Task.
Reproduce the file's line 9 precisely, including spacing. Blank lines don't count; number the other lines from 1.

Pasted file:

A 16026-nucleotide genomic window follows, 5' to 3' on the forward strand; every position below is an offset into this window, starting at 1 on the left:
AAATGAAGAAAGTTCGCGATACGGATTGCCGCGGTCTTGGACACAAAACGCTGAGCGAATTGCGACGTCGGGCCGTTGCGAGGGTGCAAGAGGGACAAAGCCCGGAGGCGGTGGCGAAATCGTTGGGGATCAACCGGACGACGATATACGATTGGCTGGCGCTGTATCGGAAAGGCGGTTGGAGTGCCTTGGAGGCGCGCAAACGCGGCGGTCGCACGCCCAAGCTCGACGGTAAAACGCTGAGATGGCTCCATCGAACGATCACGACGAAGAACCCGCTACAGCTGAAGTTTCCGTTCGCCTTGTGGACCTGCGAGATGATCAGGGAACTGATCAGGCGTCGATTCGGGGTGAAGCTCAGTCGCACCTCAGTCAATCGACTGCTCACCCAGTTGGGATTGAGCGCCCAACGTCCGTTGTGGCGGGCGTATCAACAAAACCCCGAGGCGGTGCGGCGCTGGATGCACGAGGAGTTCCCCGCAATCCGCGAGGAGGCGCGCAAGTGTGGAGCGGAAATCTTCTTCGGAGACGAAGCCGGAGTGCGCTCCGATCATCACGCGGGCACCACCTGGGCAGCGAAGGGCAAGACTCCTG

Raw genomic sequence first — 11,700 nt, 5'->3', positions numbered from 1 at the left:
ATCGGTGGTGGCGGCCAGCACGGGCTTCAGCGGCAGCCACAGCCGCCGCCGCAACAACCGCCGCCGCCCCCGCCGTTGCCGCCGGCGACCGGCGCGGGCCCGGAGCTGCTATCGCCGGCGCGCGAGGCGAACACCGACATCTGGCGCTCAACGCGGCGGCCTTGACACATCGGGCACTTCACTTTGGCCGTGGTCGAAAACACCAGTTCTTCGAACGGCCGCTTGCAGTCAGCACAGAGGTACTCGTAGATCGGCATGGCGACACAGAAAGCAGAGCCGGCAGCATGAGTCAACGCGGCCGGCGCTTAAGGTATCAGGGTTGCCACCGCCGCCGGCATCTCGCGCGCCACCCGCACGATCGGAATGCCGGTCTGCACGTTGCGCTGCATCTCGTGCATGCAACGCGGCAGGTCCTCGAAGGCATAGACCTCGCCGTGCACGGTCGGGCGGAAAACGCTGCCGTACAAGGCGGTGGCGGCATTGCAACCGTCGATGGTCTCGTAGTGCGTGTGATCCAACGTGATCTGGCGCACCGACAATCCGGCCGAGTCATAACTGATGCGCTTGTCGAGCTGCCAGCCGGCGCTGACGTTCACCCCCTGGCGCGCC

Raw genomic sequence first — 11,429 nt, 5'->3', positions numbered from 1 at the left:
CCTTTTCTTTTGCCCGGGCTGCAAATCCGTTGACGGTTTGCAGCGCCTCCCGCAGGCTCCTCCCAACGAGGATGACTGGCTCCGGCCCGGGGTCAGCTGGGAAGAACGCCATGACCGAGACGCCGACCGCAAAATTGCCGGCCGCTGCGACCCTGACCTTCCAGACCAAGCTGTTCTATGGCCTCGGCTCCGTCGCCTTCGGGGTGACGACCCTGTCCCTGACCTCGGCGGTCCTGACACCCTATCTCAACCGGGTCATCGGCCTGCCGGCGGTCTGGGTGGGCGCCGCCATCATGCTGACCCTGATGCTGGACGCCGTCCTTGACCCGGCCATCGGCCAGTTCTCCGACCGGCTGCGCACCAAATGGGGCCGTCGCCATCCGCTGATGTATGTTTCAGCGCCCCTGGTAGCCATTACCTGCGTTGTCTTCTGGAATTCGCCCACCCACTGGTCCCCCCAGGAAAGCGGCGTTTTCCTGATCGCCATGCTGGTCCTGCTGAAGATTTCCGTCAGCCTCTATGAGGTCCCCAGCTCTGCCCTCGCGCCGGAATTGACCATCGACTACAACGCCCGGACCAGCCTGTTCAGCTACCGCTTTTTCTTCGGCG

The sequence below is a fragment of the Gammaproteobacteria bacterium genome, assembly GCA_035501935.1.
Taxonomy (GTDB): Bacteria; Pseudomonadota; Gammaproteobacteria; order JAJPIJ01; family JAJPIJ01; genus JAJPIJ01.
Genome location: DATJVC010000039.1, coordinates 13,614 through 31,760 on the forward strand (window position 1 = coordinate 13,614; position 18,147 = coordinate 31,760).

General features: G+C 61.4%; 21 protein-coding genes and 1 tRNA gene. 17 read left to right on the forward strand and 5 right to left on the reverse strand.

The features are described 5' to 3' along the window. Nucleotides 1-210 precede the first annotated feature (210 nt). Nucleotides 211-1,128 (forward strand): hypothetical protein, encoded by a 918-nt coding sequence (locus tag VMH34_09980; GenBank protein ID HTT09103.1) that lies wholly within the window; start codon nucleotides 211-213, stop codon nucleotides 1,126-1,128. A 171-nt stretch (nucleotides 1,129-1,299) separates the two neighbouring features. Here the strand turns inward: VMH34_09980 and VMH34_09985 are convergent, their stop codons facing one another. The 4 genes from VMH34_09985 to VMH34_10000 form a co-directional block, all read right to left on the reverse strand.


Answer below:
Genome location: DATJVC010000039.1, coordinates 13,614 through 31,760 on the forward strand (window position 1 = coordinate 13,614; position 18,147 = coordinate 31,760).